Animal Welfare

Animal Welfare

Duvets and pillows are among JYSK's core products, many of which contain down and feathers from geese and ducks. We have about 10 feather and down suppliers for our products at JYSK. The selection of this small group of suppliers for such a large product area is based on two factors: ethical and quality considerations.

JYSK does not tolerate animal abuse. JYSK suppliers bind themselves by contract to only supply down and feathers from dead birds. This item is also a permanent part of the agenda whenever we enter into dialogue with our suppliers. Inspections, trade documents and supplier visits ensure that our suppliers do not purchase down and feathers plucked from live fowl. We consider it a breach of contract if a supplier does not meet this requirement.

The issue of plucking feathers from live geese and ducks has featured in the media several times in recent years. JYSK, has never encountered evidence indicating that our products contain feathers plucked from live birds. The International Down and Feather Laboratory (IDFL), has developed an inspection system, from a call by JYSK and other companies. JYSK also acknowledge The European Down & Feather Association, for taking the initiative to develop a standardised inspection system for the industry.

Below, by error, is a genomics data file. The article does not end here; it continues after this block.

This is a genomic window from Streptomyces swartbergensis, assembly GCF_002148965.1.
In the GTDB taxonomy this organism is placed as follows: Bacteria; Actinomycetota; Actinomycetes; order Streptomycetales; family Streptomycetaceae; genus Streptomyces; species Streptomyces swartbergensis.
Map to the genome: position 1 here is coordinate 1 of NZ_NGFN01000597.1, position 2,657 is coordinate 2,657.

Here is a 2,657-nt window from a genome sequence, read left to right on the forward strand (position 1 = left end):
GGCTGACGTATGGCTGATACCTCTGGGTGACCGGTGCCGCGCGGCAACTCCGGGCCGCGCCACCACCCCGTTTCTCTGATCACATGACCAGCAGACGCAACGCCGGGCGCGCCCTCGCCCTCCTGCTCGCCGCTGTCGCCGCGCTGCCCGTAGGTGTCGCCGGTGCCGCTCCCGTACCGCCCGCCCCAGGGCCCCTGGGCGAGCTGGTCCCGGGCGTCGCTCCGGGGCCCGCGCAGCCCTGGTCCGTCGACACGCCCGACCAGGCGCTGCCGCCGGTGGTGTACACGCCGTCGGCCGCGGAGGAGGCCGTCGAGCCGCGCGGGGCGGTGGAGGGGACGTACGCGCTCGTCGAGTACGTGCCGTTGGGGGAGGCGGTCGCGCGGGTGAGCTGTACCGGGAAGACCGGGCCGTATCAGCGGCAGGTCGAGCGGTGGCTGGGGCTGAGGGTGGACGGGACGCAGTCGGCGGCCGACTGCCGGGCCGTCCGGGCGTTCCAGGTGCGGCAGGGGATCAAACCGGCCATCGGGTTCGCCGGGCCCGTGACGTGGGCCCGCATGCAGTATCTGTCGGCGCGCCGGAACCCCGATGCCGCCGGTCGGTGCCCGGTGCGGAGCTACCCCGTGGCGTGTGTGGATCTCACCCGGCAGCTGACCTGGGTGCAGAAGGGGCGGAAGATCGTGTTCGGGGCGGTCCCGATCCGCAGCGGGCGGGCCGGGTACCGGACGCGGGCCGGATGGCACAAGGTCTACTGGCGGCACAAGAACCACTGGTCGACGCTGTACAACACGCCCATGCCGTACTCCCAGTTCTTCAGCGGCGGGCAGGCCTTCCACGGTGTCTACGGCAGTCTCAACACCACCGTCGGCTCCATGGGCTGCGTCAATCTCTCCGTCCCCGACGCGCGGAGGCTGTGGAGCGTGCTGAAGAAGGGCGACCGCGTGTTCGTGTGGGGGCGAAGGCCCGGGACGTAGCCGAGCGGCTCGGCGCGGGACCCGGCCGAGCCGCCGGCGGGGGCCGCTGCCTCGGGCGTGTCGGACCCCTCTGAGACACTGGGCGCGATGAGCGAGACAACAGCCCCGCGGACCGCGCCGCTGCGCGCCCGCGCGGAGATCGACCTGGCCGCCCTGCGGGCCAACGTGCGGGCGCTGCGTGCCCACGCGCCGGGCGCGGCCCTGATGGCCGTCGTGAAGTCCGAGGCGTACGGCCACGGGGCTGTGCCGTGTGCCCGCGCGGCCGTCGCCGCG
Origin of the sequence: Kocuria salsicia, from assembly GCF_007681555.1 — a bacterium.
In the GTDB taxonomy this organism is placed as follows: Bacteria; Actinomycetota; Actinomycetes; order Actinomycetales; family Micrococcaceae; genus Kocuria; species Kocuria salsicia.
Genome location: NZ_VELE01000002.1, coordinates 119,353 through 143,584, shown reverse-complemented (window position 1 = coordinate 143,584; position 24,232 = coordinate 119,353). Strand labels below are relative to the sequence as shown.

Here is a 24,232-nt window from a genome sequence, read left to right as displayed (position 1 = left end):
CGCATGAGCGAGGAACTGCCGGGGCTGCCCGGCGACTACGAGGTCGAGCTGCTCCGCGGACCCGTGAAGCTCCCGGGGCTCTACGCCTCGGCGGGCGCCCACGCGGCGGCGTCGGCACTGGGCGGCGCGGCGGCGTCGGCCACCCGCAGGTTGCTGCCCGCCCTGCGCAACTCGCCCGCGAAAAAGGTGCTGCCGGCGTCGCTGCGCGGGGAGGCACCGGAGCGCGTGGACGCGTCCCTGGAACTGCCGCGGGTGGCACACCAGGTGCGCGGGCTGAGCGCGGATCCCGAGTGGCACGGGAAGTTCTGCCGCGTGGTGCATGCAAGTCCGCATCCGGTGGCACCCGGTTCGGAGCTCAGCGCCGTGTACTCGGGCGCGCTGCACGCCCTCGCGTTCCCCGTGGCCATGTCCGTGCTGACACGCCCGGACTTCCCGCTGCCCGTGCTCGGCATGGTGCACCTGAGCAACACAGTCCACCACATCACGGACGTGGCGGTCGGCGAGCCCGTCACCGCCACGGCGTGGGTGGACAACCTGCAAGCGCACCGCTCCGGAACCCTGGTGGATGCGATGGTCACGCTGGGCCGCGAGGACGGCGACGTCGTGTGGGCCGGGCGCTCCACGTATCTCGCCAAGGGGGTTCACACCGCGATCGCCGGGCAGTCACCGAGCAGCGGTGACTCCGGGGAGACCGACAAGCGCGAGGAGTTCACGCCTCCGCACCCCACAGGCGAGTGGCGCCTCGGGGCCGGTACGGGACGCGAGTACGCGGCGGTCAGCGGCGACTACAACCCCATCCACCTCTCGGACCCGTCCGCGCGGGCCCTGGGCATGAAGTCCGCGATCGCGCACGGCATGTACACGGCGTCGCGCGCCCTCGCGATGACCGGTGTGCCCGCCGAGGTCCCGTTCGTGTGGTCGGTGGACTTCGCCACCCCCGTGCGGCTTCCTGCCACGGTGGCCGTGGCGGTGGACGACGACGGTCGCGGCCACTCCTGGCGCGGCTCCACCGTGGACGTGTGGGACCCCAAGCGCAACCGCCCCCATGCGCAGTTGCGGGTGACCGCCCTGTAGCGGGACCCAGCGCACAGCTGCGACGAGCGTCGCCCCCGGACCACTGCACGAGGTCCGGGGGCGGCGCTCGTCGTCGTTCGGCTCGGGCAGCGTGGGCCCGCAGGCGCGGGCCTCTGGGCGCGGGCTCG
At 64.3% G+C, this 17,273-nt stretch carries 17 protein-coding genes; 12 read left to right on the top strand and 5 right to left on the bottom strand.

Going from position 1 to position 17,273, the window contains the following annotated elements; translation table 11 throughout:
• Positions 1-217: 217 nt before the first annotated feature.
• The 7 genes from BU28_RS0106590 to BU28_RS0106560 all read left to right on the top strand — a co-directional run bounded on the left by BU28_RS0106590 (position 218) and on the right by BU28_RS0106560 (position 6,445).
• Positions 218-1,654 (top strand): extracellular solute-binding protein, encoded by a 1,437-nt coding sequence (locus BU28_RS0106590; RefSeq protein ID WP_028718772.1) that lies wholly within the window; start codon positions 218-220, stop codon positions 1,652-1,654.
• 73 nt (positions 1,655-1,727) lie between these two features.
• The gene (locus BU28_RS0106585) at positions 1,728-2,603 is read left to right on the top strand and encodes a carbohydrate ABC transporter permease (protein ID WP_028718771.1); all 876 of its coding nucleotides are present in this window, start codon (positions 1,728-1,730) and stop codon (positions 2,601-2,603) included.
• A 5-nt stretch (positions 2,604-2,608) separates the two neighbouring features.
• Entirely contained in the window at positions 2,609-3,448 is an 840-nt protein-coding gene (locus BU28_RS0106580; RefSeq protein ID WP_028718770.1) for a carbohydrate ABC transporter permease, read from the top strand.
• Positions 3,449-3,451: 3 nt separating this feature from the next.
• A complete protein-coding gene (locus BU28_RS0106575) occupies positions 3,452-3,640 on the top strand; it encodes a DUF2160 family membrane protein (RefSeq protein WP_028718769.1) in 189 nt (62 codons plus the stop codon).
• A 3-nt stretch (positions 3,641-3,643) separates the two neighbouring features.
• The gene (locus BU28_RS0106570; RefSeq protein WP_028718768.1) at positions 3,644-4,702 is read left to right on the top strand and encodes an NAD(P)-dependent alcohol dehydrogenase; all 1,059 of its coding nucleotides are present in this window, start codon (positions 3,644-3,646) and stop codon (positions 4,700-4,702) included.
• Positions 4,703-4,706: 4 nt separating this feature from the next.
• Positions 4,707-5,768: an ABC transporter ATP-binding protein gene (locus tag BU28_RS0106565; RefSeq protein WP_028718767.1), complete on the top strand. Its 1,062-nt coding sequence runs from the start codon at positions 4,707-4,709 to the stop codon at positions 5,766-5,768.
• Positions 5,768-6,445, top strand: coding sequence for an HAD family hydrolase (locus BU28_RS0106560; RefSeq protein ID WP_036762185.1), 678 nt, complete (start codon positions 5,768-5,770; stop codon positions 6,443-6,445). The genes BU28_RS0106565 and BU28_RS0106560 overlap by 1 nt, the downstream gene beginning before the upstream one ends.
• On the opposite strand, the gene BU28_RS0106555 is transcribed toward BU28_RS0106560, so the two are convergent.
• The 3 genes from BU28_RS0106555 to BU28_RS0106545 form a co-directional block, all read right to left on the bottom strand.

The live plucking of geese and ducks is often a problem area, as many believe that live plucking is the rule rather than the exception. However, according to the IDFL, 99 percent of the world's down and feather are by-products from the food industry and as a consequence come from slaughtered fowl.

Sadly, there is a small market for down and feather plucked from live birds, which is said to provide better insulation, although production is considerably more expensive than that using industrial methods. However, higher cost of feathers plucked from live birds makes it unlikely that suppliers would cheat and sell JYSK down and feathers from this source.

Animal skins sold at JYSK come from slaughtered animals – that means that the animals were supposed to be slaughtered anyway. The animal is thus not killed solely for the skin. The tanning of the skins takes place without use of harmful substances.